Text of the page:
The Rise of the Infrastructure Age

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We have reached a plateau in consumer technology as far as information devices are concerned. Smartwatches suck, tablets haven’t changed profoundly since their conception, portable music players and digital cameras (at least for the amateur) have become obsolete thanks to the consolidation of media into our phones, and new generations of smartphones and computers no longer offer groundbreaking features but mostly upgrades on existing features (better cameras, faster processors, more storage, higher resolution screens, etc.) We’re left wondering what, if anything, will be the next big thing, but there just aren’t any huge gaps left to fill with these gadgets. A major shift is taking place in tech, and the future isn’t in information devices. The future is in infrastructure.

What Tesla is doing with home battery is far more important than what Apple is doing with watches. Tesla is changing the way we think of owning and providing power in our homes, a utility once run entirely on a grid owned by the county. It’s not that these small iterations and upgrades to our devices are bad or unnecessary, but we’ve gotten to a point where all we need as a consumer is a better version of what we already have. The next real revolution of gadgets isn’t going to to be about your phone, it’s going to be about the world around us and how we live within it.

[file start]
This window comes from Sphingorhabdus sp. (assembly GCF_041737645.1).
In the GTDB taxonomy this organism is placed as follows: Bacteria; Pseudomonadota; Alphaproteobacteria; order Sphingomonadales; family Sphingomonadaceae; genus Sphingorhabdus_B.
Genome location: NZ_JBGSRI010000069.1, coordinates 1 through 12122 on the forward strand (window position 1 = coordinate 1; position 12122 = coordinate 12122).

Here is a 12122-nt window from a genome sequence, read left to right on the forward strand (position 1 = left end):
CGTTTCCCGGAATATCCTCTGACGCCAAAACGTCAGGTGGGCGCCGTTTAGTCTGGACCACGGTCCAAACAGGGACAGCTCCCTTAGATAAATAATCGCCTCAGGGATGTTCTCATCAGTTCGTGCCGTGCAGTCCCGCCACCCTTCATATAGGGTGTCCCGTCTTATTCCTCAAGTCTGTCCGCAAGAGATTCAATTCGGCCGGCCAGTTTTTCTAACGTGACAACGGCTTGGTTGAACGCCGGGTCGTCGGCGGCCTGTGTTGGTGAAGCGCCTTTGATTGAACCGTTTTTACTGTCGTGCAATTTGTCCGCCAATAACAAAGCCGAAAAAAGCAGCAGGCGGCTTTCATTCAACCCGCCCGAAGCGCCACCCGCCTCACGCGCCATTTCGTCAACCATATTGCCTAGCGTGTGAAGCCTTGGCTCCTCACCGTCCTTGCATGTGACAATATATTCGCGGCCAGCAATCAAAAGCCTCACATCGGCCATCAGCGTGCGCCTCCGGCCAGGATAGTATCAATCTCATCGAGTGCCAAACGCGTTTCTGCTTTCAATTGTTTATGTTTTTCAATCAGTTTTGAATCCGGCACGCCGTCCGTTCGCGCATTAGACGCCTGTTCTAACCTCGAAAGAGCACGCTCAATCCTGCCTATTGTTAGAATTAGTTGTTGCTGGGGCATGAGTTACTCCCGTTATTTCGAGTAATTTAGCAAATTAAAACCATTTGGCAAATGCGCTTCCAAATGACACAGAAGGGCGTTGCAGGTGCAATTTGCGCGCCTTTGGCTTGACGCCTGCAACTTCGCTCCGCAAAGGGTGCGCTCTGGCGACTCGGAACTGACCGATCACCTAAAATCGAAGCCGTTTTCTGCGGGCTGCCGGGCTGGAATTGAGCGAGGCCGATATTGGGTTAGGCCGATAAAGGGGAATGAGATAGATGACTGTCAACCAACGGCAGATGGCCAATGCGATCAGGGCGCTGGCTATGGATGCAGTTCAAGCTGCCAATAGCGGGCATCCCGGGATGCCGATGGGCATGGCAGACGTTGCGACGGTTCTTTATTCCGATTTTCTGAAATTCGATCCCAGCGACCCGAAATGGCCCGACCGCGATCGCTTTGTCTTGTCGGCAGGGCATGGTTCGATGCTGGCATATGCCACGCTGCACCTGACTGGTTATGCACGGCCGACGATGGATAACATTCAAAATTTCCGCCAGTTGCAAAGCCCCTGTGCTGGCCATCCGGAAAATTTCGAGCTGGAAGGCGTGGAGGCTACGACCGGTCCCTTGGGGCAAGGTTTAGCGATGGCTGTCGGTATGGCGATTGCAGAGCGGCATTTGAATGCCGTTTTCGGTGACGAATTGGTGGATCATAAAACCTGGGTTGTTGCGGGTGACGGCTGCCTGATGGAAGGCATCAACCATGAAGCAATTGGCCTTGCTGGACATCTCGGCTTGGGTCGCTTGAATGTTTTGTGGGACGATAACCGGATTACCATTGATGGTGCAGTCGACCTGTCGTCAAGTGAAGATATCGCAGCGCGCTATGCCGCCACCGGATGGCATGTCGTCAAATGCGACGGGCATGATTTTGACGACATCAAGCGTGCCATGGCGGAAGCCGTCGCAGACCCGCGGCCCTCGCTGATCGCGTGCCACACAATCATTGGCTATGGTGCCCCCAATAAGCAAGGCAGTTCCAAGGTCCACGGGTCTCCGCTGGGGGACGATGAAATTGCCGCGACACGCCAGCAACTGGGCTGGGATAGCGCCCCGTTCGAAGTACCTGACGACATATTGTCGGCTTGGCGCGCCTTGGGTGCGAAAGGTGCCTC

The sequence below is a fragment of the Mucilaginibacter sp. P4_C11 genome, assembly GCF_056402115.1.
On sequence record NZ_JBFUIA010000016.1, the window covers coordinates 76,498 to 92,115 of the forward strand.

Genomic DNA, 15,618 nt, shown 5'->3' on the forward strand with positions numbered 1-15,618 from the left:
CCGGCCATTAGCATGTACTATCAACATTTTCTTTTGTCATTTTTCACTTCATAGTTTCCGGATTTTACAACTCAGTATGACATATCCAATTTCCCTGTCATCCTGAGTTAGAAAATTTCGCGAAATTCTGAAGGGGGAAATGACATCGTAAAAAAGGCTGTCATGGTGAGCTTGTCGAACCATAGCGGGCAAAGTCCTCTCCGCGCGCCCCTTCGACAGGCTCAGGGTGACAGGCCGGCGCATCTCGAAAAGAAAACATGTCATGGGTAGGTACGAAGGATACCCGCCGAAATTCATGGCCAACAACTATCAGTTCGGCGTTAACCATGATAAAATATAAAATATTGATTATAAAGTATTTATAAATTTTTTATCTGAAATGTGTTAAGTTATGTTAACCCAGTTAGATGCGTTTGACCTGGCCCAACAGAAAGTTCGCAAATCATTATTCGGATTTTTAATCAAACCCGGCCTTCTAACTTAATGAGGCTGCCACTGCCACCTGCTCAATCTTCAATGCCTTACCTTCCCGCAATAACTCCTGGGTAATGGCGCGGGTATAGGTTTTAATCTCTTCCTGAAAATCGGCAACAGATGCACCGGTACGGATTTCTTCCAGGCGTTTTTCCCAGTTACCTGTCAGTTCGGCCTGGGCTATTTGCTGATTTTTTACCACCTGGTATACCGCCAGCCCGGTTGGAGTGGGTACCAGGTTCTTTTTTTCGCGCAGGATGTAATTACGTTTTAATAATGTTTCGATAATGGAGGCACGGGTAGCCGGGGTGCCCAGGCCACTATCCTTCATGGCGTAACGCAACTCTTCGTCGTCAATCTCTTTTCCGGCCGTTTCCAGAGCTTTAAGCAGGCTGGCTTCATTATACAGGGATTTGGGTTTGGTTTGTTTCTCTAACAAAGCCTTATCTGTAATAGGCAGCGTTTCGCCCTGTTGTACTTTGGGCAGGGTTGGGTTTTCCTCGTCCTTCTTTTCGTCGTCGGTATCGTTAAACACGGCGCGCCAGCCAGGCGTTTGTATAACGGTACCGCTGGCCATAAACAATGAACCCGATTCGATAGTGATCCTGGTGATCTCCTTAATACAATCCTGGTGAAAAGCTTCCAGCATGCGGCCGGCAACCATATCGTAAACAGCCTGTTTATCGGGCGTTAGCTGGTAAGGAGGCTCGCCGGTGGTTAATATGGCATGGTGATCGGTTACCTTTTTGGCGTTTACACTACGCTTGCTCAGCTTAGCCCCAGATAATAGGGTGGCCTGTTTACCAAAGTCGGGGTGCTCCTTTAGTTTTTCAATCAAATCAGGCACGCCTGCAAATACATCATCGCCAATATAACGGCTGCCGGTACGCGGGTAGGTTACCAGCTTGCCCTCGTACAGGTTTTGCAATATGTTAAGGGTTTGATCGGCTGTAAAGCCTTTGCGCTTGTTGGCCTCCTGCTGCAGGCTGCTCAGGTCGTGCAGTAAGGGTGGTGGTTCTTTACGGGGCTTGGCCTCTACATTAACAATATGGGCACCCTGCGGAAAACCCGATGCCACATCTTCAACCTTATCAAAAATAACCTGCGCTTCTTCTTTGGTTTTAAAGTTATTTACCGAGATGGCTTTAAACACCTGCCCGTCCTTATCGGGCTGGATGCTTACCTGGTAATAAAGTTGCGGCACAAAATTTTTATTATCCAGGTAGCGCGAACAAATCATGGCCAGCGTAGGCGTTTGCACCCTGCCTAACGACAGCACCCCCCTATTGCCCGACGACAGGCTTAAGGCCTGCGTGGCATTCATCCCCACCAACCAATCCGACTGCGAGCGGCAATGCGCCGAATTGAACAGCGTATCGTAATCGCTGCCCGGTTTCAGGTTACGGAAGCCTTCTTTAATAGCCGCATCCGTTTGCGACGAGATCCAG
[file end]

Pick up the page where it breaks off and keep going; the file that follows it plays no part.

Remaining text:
Technology is constantly transforming and permeating into every part of our lives. It no longer exists in just our phones and computers. It has moved into our homes, our transportation, and our public spaces. You can control and interact with your air conditioner, refrigerator, or security system right from your phone, no matter where you are. Large IT companies like IBM and Cisco are developing new technology to manage and improve public safety, city planning, and government agency administration. NASA is using satellites to measure soil moisture to study weather and climate cycles. Technology is now responsible for connecting us to and informing us more deeply about our physical world.

Google has shown a huge interest in this new age of infrastructure that we are entering. They’ve expanded broadly beyond their internet search and advertising origins, getting involved in self-driving cars, Internet glasses, smart thermostats, and even research on the biology of aging to find ways to extend our lifespans.

Google is now looking to get involved in the smart city space alongside the aforementioned IBM and Cisco, and they’re doing it in the form of their latest start-up: Sidewalk Labs. Sidewalk Labs will be headed by Daniel L. Doctoroff, former deputy mayor of New York City for economic development and former chief executive of Bloomberg L.P. It will be based in New York with a team at Google, of course, and led by its chief executive, Larry Page.